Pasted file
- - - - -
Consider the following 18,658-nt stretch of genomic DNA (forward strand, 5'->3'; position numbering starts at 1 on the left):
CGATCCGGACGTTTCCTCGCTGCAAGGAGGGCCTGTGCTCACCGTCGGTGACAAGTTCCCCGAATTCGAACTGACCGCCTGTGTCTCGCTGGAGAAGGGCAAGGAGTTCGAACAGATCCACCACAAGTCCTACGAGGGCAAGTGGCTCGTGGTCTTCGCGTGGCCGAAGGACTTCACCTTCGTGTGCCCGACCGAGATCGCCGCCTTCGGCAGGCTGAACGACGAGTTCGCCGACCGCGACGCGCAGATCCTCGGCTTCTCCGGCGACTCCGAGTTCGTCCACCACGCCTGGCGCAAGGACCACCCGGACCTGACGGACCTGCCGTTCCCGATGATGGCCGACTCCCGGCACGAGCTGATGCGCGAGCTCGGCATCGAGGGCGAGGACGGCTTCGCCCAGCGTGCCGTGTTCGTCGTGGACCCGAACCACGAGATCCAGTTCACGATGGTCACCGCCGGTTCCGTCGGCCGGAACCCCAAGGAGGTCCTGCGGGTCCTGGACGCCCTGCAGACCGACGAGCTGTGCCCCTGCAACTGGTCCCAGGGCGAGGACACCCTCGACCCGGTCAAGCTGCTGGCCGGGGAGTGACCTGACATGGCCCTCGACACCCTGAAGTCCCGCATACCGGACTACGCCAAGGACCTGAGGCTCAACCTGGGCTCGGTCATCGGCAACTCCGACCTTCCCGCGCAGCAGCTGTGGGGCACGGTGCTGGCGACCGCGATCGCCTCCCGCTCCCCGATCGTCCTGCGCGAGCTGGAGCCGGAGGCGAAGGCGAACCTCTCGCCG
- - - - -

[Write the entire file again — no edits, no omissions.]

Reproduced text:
Consider the following 18,658-nt stretch of genomic DNA (forward strand, 5'->3'; position numbering starts at 1 on the left):
CGATCCGGACGTTTCCTCGCTGCAAGGAGGGCCTGTGCTCACCGTCGGTGACAAGTTCCCCGAATTCGAACTGACCGCCTGTGTCTCGCTGGAGAAGGGCAAGGAGTTCGAACAGATCCACCACAAGTCCTACGAGGGCAAGTGGCTCGTGGTCTTCGCGTGGCCGAAGGACTTCACCTTCGTGTGCCCGACCGAGATCGCCGCCTTCGGCAGGCTGAACGACGAGTTCGCCGACCGCGACGCGCAGATCCTCGGCTTCTCCGGCGACTCCGAGTTCGTCCACCACGCCTGGCGCAAGGACCACCCGGACCTGACGGACCTGCCGTTCCCGATGATGGCCGACTCCCGGCACGAGCTGATGCGCGAGCTCGGCATCGAGGGCGAGGACGGCTTCGCCCAGCGTGCCGTGTTCGTCGTGGACCCGAACCACGAGATCCAGTTCACGATGGTCACCGCCGGTTCCGTCGGCCGGAACCCCAAGGAGGTCCTGCGGGTCCTGGACGCCCTGCAGACCGACGAGCTGTGCCCCTGCAACTGGTCCCAGGGCGAGGACACCCTCGACCCGGTCAAGCTGCTGGCCGGGGAGTGACCTGACATGGCCCTCGACACCCTGAAGTCCCGCATACCGGACTACGCCAAGGACCTGAGGCTCAACCTGGGCTCGGTCATCGGCAACTCCGACCTTCCCGCGCAGCAGCTGTGGGGCACGGTGCTGGCGACCGCGATCGCCTCCCGCTCCCCGATCGTCCTGCGCGAGCTGGAGCCGGAGGCGAAGGCGAACCTCTCGCCG